Andrew's revelation with his doctor was the first stage in this story. Eight months later, pen to paper pushed the plot. Andrew's Celebration of Life ceremony was held Jan. 17, 2016. Stevens gave the eulogy. A worship band played, a wounded community prayed and everyone made sure to smile that day just as much as they mourned. In the lobby, tables were set up with Be The Match signup forms. That was Samantha's doing.
Be The Match, which started in 1987, has a registry of donors-in-waiting that's 19 million deep. It's an organization that links cancer patients with bone marrow donors, and has facilitated more than 80,000 transplants over the past 30 years. The wonder of modern medicine has given rise to the powerful realization that millions of people are walking the planet and, without even knowing it, are a potential cure to someone else's cancer. That is what bone marrow donation can do.
"You think you're prepared for it emotionally and mentally, but you never are," Brad Stevens
But instead of having 19 million people on the registry, what about 190 million? What if Be The Match's purpose was common knowledge, part of the greater good, part of the American way of life? That's what Andrew pushed for in his final months.
"A lot of times we get it wrong. We mourn the loss," Scott Flatt, Andrew's high school coach, said. "In this situation, Andrew was safe. We knew he was going to heaven. He didn't have to deal with a body that was wracked with cancer and live with pain."
At his Celebration of Life, dozens committed to the cause. It was the start of Project 44 before Project 44 had a name. The unfunded program, run almost entirely by volunteers, was born out of Andrew's death. The idea, cultivated by Butler alumni Krissi Edgington and Michael Kaltenmark, was an extension, an attachment to Andrew's enthusiastic, earnest push for Be The Match awareness and donor ambassadorship he embodied in the final year of his life.
Edgington had previously been the strategic communications adviser for Butler. Kaltenmark can be seen at every Butler game, as he's the caretaker of Trip, BU's beloved live bulldog mascot. When the duo brought the idea of Project 44 to Butler's marketing department, the school agreed to partner up without hesitation.
"We were also in close communication with Samantha Smith, working with her to determine program goals that were in line with Andrew's work and how he would have wanted it done," Edgington said. "Somehow, despite having lost her husband just weeks before, she was selflessly able and willing to participate in building a program that would save the lives of others."
Among those who registered for Project 44 at Andrew's memorial service: Chase Stigall.
A durable, level-headed shooting guard whose four years at Butler mirrored Andrew's, Chase started alongside Andrew in the 2011 national championship game when Butler amazingly made it there as a No. 8 seed. Together, they helped the Bulldogs average 28 wins across four seasons and redefined big-picture expectations for mid-major programs.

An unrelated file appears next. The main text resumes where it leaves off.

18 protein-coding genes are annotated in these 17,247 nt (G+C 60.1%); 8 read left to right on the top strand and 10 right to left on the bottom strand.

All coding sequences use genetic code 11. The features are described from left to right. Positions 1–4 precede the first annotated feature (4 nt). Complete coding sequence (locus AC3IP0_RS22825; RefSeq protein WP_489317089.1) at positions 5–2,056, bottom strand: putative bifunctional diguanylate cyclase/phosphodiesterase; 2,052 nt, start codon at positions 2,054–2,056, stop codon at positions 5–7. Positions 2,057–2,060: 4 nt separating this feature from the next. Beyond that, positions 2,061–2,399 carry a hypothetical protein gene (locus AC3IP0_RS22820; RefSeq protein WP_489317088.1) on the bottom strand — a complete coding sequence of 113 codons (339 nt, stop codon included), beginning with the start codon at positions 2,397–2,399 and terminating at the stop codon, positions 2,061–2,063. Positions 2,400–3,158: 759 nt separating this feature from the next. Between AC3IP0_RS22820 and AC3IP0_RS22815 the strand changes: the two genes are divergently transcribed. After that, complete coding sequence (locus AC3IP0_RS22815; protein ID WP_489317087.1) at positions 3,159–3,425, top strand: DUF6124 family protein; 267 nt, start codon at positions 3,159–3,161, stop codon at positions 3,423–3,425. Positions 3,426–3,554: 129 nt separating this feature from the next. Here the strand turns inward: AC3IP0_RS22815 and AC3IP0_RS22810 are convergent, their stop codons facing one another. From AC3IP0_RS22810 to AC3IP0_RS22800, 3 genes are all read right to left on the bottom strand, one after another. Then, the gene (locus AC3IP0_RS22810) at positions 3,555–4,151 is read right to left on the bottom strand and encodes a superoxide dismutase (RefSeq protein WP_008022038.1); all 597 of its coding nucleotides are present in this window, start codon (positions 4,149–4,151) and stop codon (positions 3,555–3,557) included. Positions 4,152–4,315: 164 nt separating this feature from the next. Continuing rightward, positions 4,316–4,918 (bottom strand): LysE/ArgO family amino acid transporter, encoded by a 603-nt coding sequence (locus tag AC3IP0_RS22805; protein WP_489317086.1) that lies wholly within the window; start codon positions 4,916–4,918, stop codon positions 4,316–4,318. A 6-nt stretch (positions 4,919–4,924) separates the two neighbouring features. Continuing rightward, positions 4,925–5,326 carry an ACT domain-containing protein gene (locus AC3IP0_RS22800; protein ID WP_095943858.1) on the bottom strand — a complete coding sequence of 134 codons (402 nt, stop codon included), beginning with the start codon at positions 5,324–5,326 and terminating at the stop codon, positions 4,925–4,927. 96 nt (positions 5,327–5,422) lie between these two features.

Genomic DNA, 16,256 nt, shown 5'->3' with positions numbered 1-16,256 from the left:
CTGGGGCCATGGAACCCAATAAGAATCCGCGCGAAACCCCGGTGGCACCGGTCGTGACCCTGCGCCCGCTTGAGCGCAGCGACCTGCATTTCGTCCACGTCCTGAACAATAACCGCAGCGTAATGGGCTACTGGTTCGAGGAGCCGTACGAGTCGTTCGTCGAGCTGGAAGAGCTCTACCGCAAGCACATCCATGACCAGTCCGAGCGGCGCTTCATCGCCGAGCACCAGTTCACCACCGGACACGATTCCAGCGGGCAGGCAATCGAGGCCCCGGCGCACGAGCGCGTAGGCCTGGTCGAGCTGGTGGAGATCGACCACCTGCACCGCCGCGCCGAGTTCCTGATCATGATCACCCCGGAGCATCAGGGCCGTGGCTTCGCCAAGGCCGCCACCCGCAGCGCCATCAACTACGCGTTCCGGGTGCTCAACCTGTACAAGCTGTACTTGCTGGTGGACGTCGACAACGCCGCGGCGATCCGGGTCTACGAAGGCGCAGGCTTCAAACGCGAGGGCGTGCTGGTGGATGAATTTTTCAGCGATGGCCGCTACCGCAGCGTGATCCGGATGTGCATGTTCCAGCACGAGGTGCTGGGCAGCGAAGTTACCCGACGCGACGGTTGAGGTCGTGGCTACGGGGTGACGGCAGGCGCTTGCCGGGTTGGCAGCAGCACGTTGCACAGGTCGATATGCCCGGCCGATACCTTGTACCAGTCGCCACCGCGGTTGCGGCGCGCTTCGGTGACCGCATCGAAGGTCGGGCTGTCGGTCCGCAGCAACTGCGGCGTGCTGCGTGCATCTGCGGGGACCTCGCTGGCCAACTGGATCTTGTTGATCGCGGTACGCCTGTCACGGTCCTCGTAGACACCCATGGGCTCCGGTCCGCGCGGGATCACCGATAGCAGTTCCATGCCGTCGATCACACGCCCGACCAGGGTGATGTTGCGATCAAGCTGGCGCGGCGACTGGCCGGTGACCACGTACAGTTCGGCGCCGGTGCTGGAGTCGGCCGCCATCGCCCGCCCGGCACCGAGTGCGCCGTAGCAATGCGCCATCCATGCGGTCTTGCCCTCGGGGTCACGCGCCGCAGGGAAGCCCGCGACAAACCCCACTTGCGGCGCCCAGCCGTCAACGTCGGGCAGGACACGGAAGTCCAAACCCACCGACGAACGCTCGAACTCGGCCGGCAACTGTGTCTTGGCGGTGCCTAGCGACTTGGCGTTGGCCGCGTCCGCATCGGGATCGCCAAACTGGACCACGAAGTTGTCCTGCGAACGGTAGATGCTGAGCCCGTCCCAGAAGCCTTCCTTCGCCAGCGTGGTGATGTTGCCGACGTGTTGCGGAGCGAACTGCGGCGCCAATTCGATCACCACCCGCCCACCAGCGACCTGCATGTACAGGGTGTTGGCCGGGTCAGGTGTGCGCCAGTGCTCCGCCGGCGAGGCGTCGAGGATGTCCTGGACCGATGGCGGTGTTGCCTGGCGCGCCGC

"If it wasn't for Andrew, I wouldn't have signed up," he said.
Smith wore No. 44 (no Butler basketball player has worn it since), and so the goal of the enterprise is to save 44 lives. But the odds of someone on the Be The Match registry getting that call is 430-to-1. Do the math: 430 times 44 lives saved equals 18,920 registrations needed in order to statistically get to 44.
Project 44 was officially put into action in affiliation with Butler University on March 17, 2016, literally seconds before the start of Butler's NCAA Tournament game against Texas Tech (the Bulldogs won). Coaches who've prominently patrolled Butler's sideline -- Stevens, Chris Holtmann and now LaVall Jordan -- are on the registry.
"You think you're prepared for it emotionally and mentally, but you never are," Stevens said. "There's that other part of you, that very, very small part, because everybody misses him so badly, that is thankful he doesn't wrestle with this kind of pain anymore."
After the memorial, Butler players and coaches joined Samantha at a dinner organized by Stevens. Unprompted, everyone there stood up one at a time at the dinner and shared their best Andrew stories. They did it for him, they did it for each other, but they mostly did it for Samantha.
"It was by far one of the most special things I've ever been part of," she said.
She had stood for two hours at the memorial service -- and still had more than a hundred people waiting in line to give condolences two hours after the service officially ended.
"What she's been through and how she navigated that, and the amount of support and love that she showed with the amount of strength she did simultaneously is incredible," Stevens said. "You hate to see anybody have to go through what she did, and again, the way that she did it and the strength that she showed was nothing short of miraculous to me."
It was time to cut the grass. Samantha had never used a lawnmower. But the winter had thawed to spring, it was April, the green was overgrown and she had to do it. She had moved back to the house she and Andrew bought in 2015, three months before his cancer returned. Andrew was the one supposed to be mowing the lawn now. It would take him an hour, tops; it took her three. She fell down attempting to do it because the property sits on a slanted corner lot. She eventually finished, went upstairs, and wept.
Then her phone rang. Chase. Less than three months after he scribbled his information on a sign-up sheet, he got the call. There was a young boy out there, somewhere, dying of cancer. Chase was told he might be the match.
Samantha sat in her closet and cried.
"I'm blown away by the odds of it," she said. "I felt a security of Andrew's legacy in that moment."